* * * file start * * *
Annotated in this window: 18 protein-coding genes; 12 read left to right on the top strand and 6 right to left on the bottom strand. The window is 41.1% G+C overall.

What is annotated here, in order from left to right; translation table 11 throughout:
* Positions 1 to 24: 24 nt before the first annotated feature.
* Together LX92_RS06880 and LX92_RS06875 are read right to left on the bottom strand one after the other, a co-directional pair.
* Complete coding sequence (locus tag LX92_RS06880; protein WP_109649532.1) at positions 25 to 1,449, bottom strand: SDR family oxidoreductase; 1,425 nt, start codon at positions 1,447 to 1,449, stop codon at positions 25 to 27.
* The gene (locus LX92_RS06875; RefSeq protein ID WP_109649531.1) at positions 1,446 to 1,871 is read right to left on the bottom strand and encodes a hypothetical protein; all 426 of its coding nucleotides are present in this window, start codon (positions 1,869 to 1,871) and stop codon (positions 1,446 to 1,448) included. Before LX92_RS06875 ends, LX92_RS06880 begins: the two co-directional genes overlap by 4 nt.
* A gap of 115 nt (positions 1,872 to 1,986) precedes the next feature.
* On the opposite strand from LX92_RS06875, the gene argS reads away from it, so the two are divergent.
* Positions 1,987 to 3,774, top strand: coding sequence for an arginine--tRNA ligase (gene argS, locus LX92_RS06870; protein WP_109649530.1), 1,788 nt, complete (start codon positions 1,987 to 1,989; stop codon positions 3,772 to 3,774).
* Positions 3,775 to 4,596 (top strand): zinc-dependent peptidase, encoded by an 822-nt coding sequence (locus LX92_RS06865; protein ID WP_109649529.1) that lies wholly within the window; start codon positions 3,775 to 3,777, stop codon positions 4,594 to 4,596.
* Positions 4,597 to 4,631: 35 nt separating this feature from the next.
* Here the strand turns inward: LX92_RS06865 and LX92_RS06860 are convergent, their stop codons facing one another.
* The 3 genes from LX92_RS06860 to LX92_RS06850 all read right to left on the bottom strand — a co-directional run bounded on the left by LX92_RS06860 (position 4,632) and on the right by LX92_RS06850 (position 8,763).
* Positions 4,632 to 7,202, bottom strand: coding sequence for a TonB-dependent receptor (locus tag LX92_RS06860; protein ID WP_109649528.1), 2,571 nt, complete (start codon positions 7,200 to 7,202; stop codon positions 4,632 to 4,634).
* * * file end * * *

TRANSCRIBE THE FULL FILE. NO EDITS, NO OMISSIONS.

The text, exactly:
Annotated in this window: 18 protein-coding genes; 12 read left to right on the top strand and 6 right to left on the bottom strand. The window is 41.1% G+C overall.

What is annotated here, in order from left to right; translation table 11 throughout:
* Positions 1 to 24: 24 nt before the first annotated feature.
* Together LX92_RS06880 and LX92_RS06875 are read right to left on the bottom strand one after the other, a co-directional pair.
* Complete coding sequence (locus tag LX92_RS06880; protein WP_109649532.1) at positions 25 to 1,449, bottom strand: SDR family oxidoreductase; 1,425 nt, start codon at positions 1,447 to 1,449, stop codon at positions 25 to 27.
* The gene (locus LX92_RS06875; RefSeq protein ID WP_109649531.1) at positions 1,446 to 1,871 is read right to left on the bottom strand and encodes a hypothetical protein; all 426 of its coding nucleotides are present in this window, start codon (positions 1,869 to 1,871) and stop codon (positions 1,446 to 1,448) included. Before LX92_RS06875 ends, LX92_RS06880 begins: the two co-directional genes overlap by 4 nt.
* A gap of 115 nt (positions 1,872 to 1,986) precedes the next feature.
* On the opposite strand from LX92_RS06875, the gene argS reads away from it, so the two are divergent.
* Positions 1,987 to 3,774, top strand: coding sequence for an arginine--tRNA ligase (gene argS, locus LX92_RS06870; protein WP_109649530.1), 1,788 nt, complete (start codon positions 1,987 to 1,989; stop codon positions 3,772 to 3,774).
* Positions 3,775 to 4,596 (top strand): zinc-dependent peptidase, encoded by an 822-nt coding sequence (locus LX92_RS06865; protein ID WP_109649529.1) that lies wholly within the window; start codon positions 3,775 to 3,777, stop codon positions 4,594 to 4,596.
* Positions 4,597 to 4,631: 35 nt separating this feature from the next.
* Here the strand turns inward: LX92_RS06865 and LX92_RS06860 are convergent, their stop codons facing one another.
* The 3 genes from LX92_RS06860 to LX92_RS06850 all read right to left on the bottom strand — a co-directional run bounded on the left by LX92_RS06860 (position 4,632) and on the right by LX92_RS06850 (position 8,763).
* Positions 4,632 to 7,202, bottom strand: coding sequence for a TonB-dependent receptor (locus tag LX92_RS06860; protein ID WP_109649528.1), 2,571 nt, complete (start codon positions 7,200 to 7,202; stop codon positions 4,632 to 4,634).